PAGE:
• 17. Classic games are mostly symmetric
  • 18. The rise of the computer and asymmetry
  • 19. The single-player aberration
    • Koster pisses off
    • every gamer there is
    “ Single player games are a historical aberration,” designer claims. The remarks were made at the Churchill Club session on Connected Gaming. Fans of Final Fantasy are reportedly planning a lynching at the Metreon at this year’s GDC.
  • 20. All games are played in connected fashion
    • “ Very soon, all single-player gaming will happen within a multiplayer context of connectivity, persistent and publicly visible profiles, and awareness of other users.”
    • - me, trying to explain what I meant
  • 21. The top publishers
  • 22.
    • Half of PC games revenue comes from networked games.
    • (casual, downloadable, MMO, microtransaction)
  • 23. Users as participants and not consumers
    • Yahoo has found a
    • classic distribution
    • pattern to the user
    • participation in its
    • services.
  • 24. 35% of Internet users contribute content
    • “ It considers blogging, Web site creation, contribution of work on Web pages or blogs and submissions of artwork, photos, stories or videos as user-generated online content.”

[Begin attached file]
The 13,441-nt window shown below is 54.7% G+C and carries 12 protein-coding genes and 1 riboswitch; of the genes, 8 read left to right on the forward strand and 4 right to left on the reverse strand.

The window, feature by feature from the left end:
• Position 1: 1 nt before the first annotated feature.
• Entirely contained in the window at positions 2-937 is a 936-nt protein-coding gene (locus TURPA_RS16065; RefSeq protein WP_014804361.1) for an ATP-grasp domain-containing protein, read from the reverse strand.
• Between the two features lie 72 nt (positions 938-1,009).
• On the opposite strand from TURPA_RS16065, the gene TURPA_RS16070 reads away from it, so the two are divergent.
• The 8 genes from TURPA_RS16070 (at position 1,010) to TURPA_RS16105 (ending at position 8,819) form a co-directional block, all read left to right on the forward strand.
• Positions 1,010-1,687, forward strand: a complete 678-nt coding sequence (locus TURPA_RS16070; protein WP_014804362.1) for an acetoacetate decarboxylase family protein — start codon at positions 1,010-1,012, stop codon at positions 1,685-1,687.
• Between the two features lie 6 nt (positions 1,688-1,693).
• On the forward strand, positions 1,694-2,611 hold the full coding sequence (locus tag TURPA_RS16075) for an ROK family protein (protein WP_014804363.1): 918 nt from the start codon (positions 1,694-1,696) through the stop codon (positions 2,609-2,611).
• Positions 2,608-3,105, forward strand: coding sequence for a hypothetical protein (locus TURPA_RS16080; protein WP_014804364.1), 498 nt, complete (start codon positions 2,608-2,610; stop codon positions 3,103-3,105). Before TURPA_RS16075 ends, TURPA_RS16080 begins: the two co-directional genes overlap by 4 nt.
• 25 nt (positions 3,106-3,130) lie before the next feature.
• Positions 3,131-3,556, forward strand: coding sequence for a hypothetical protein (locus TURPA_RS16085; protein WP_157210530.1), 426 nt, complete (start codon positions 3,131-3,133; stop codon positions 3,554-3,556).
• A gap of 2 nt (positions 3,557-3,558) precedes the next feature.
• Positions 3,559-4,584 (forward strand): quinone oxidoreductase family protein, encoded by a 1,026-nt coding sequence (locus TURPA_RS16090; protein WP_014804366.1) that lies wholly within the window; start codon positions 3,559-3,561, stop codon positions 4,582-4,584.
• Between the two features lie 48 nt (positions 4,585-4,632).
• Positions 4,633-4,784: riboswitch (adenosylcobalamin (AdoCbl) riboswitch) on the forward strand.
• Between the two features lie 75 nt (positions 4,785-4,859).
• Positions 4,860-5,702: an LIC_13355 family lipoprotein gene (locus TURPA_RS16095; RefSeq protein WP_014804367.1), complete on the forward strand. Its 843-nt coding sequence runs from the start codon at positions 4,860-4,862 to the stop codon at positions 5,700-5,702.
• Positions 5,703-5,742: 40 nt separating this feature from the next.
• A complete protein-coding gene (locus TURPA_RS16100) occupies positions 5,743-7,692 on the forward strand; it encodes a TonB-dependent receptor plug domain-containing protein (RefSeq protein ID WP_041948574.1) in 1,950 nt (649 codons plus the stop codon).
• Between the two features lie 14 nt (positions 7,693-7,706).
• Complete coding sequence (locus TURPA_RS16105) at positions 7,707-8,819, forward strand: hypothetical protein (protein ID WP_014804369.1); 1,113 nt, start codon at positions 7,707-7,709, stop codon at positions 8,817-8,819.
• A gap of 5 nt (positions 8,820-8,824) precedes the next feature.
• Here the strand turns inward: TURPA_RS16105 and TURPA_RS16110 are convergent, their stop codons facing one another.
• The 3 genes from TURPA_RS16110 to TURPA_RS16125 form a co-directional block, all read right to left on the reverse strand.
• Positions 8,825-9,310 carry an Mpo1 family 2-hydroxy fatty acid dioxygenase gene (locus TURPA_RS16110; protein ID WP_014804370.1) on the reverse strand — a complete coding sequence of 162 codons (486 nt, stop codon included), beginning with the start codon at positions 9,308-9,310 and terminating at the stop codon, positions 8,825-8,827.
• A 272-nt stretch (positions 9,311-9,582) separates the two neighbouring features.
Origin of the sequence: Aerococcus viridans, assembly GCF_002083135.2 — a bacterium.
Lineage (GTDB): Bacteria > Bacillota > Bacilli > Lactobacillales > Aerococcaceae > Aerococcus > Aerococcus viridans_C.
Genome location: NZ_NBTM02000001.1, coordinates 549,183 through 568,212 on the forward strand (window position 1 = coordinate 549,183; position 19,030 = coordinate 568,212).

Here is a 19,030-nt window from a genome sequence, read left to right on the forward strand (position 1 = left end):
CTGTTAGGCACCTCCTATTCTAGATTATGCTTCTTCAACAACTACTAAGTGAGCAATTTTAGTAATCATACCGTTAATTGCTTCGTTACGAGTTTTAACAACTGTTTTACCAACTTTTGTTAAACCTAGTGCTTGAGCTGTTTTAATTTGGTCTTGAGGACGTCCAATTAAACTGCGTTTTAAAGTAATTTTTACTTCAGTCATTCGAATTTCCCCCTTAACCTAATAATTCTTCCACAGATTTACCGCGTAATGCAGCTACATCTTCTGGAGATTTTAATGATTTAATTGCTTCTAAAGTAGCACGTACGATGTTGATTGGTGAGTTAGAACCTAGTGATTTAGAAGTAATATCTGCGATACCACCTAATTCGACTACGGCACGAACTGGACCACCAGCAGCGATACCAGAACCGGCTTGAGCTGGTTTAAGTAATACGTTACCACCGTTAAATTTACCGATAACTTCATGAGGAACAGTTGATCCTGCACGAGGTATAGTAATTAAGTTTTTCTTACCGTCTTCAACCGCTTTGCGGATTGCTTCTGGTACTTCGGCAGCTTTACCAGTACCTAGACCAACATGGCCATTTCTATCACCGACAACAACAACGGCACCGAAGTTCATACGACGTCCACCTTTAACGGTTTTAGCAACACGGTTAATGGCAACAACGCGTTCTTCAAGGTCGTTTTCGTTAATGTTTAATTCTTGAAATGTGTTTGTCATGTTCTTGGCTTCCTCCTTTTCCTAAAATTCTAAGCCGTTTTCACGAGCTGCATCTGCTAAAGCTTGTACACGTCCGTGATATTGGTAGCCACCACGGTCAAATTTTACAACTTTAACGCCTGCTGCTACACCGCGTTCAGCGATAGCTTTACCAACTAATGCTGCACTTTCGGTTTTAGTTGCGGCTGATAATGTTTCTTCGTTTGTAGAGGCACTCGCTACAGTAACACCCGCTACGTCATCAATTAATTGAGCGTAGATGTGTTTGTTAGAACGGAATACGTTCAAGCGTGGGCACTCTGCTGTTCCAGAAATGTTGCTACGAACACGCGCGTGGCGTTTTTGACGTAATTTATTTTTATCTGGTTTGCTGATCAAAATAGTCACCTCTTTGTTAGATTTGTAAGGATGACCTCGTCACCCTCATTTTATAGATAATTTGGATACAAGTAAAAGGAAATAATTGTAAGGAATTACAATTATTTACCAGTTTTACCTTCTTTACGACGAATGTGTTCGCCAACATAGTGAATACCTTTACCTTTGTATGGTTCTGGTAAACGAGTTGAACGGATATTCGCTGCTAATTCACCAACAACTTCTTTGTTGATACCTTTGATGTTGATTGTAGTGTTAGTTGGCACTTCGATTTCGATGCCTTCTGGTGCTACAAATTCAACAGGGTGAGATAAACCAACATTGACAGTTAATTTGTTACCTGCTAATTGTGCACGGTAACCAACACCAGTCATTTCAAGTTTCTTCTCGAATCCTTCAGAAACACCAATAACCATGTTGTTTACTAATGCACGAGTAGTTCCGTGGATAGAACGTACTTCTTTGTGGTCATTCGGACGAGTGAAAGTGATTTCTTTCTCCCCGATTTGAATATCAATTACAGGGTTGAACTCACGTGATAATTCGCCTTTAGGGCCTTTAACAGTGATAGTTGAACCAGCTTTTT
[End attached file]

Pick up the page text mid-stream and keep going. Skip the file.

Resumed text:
• Imagine if reviews on Amazon, rating a pic on Flickr, or tagging something in del.icio.us counted.
  • 25. Genre calcification
    • “ Today we make games in only a very few genres, and the thing preventing those others from finding shelf space is purely a matter of costs, not of viability as games.”
  • 26. Genre calcification
      • “ Genres die when the template is defined, and the craftsmen take over.”
  • 27. Sterling’s object types
    • Artifacts
      • made by hand
      • used by hand
      • unique
  • 28. Come from his MIT Mediaworks book
    • Machines
      • Have complexity
      • Powered
      • “ Customers.”
  • 29. “ Shaping Things”
    • Products